Slide 1: Your patient presents for routine follow-up in cardiology clinic. 12-lead EKG shown. What’s the underlying rhythm? Let’s start with the ventricular rhythm.
Slide 2: The rhythm is V-paced. How can you tell from the rhythm? Single pacer spike before each QRS. Wide complex QRS resembling LBBB. Think back to our LBBB post from October 10, 2019. LV activation after RV depol. Deep S wave in V1 equals LBBB appearance. What does this tell you about the location of the pacemaker lead?
Slide 3: Where is the pacemaker lead? With single lead and dual chamber pacers, the ventricular lead sits at the RV apex. Chest x-ray showing the atrial lead and the RV lead. Graphic of the heart with labels showing that the right side depolarizes via conduction system and the left side goes myocyte to myocyte. Appearance of functional LBBB.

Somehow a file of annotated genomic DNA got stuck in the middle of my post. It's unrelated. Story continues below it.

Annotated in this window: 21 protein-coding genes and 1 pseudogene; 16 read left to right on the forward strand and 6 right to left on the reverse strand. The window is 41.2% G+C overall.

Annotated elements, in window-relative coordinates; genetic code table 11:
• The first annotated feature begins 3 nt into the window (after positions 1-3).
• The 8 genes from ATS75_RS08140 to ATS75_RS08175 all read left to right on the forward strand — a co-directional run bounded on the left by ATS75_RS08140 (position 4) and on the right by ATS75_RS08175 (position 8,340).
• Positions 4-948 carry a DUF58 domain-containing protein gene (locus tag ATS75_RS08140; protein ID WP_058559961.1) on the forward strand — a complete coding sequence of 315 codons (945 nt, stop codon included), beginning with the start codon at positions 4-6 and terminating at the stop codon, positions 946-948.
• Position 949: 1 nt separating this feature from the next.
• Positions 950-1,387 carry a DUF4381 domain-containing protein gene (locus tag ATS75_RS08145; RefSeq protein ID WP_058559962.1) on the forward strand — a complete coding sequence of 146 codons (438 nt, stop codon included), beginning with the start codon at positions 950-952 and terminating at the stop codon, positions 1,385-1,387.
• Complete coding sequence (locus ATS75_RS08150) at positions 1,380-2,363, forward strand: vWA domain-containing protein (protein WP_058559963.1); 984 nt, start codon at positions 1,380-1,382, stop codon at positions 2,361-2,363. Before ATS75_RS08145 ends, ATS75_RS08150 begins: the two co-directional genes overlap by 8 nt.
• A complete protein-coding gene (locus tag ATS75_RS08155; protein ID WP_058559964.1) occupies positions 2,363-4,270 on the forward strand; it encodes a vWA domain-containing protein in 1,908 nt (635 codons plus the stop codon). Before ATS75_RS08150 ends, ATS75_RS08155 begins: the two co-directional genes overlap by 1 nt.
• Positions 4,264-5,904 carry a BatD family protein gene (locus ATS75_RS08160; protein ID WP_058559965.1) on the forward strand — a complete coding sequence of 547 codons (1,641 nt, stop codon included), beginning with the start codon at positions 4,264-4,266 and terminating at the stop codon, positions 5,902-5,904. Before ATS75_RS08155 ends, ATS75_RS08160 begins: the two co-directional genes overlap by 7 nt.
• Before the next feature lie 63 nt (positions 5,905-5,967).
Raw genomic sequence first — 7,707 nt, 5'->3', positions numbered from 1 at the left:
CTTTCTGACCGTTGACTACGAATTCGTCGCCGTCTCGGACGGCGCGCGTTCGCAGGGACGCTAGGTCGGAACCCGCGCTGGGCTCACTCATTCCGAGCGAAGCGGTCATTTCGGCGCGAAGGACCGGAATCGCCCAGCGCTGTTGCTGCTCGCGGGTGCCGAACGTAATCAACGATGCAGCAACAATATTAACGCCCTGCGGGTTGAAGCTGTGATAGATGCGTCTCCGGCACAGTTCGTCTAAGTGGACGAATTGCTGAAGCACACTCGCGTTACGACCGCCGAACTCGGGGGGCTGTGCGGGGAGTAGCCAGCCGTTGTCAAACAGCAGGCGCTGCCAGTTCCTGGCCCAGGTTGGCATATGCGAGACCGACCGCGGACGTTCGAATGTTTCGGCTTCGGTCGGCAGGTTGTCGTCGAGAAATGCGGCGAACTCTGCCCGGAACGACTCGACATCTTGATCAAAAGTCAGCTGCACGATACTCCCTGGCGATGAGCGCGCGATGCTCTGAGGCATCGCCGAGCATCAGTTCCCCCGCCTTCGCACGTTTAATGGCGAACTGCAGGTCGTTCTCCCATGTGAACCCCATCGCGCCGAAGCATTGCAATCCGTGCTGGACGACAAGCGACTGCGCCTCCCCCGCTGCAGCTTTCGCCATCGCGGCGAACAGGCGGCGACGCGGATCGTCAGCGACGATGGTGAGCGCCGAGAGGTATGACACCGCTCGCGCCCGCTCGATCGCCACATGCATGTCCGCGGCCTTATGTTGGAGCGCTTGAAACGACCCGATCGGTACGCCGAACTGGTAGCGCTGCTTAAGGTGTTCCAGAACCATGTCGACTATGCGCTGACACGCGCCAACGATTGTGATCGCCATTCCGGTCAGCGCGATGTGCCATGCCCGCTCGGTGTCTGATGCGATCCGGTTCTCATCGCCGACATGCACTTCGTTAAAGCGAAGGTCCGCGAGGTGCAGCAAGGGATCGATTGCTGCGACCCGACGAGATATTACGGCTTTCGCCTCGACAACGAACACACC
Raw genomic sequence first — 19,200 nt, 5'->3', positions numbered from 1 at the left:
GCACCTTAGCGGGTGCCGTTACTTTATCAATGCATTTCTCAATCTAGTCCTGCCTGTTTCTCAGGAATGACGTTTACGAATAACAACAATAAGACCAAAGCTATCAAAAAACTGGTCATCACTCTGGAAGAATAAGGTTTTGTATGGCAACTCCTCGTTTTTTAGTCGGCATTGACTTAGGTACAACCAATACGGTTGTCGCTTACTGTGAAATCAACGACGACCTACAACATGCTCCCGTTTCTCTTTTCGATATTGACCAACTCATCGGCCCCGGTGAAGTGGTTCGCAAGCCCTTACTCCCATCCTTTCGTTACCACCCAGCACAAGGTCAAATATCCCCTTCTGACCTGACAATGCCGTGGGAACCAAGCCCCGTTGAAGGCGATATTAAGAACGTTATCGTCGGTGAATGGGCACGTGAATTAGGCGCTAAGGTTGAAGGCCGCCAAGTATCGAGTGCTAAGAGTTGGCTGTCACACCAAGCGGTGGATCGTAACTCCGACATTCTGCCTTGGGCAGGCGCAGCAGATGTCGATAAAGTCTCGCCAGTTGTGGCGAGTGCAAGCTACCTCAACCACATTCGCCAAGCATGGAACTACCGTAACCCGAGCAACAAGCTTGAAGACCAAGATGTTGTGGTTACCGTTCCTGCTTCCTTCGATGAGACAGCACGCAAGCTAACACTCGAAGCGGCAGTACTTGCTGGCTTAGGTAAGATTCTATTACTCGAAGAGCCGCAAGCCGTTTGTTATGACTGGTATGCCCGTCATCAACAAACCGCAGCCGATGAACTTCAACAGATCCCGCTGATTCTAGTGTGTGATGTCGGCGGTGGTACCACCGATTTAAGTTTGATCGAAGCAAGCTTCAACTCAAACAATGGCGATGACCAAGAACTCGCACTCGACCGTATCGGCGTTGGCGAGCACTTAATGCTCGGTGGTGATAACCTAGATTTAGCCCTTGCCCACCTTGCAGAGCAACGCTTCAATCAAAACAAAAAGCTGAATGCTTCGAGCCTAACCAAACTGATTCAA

Slide 4: What’s the atrial rhythm? Regular “saw-tooth” flutter waves best seen in II, III, and aVF. The rhythm is atrial flutter! What medication adjustments might you make at this visit? Relevant vitals. Heart rate. 60 beats per minute. Blood pressure. 125 over 75. Current medications include lisinopril, metoprolol, aspirin, and statin.
Slide 5: Atrial activity should be assessed in any patient regardless of the presence of a pacemaker. Despite pacing, patients should be evaluated for anticoagulation based on C H A2 D S2 Va Sc (CHAD-Vasc score) if found to have underlying atrial arrhythmia! C is for congestive heart failure. H is for hypertension. A2 is for age (older than 65 years old or older than 75 years old). D is for diabetes mellitus. S2 is for stroke or transient ischemic attack. Va is for vascular disease. Sc is for sex category (female)
Tags: 12 Lead, anticoagulation, atrial fibrillation, cardiology, CHAD-VaSc, EKG